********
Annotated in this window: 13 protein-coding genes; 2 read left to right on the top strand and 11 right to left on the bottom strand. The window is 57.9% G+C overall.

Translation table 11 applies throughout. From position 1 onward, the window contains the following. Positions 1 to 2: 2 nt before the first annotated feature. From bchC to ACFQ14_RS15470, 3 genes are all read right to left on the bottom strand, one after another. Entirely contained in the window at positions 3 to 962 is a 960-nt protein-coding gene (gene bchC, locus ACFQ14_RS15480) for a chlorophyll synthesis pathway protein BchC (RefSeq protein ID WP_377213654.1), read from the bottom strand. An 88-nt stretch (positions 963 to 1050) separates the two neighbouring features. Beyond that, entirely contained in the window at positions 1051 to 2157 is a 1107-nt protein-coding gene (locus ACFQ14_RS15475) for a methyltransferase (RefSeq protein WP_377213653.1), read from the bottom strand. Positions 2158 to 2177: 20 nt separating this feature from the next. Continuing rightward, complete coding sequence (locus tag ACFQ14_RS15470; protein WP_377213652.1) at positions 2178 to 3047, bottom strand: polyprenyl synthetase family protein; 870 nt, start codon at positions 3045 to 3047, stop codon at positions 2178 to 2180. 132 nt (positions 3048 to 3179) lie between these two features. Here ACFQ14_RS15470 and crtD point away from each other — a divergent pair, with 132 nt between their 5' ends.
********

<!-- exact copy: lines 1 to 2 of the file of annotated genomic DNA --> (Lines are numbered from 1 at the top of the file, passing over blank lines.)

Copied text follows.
Annotated in this window: 13 protein-coding genes; 2 read left to right on the top strand and 11 right to left on the bottom strand. The window is 57.9% G+C overall.

Translation table 11 applies throughout. From position 1 onward, the window contains the following. Positions 1 to 2: 2 nt before the first annotated feature. From bchC to ACFQ14_RS15470, 3 genes are all read right to left on the bottom strand, one after another. Entirely contained in the window at positions 3 to 962 is a 960-nt protein-coding gene (gene bchC, locus ACFQ14_RS15480) for a chlorophyll synthesis pathway protein BchC (RefSeq protein ID WP_377213654.1), read from the bottom strand. An 88-nt stretch (positions 963 to 1050) separates the two neighbouring features. Beyond that, entirely contained in the window at positions 1051 to 2157 is a 1107-nt protein-coding gene (locus ACFQ14_RS15475) for a methyltransferase (RefSeq protein WP_377213653.1), read from the bottom strand. Positions 2158 to 2177: 20 nt separating this feature from the next. Continuing rightward, complete coding sequence (locus tag ACFQ14_RS15470; protein WP_377213652.1) at positions 2178 to 3047, bottom strand: polyprenyl synthetase family protein; 870 nt, start codon at positions 3045 to 3047, stop codon at positions 2178 to 2180. 132 nt (positions 3048 to 3179) lie between these two features. Here ACFQ14_RS15470 and crtD point away from each other — a divergent pair, with 132 nt between their 5' ends.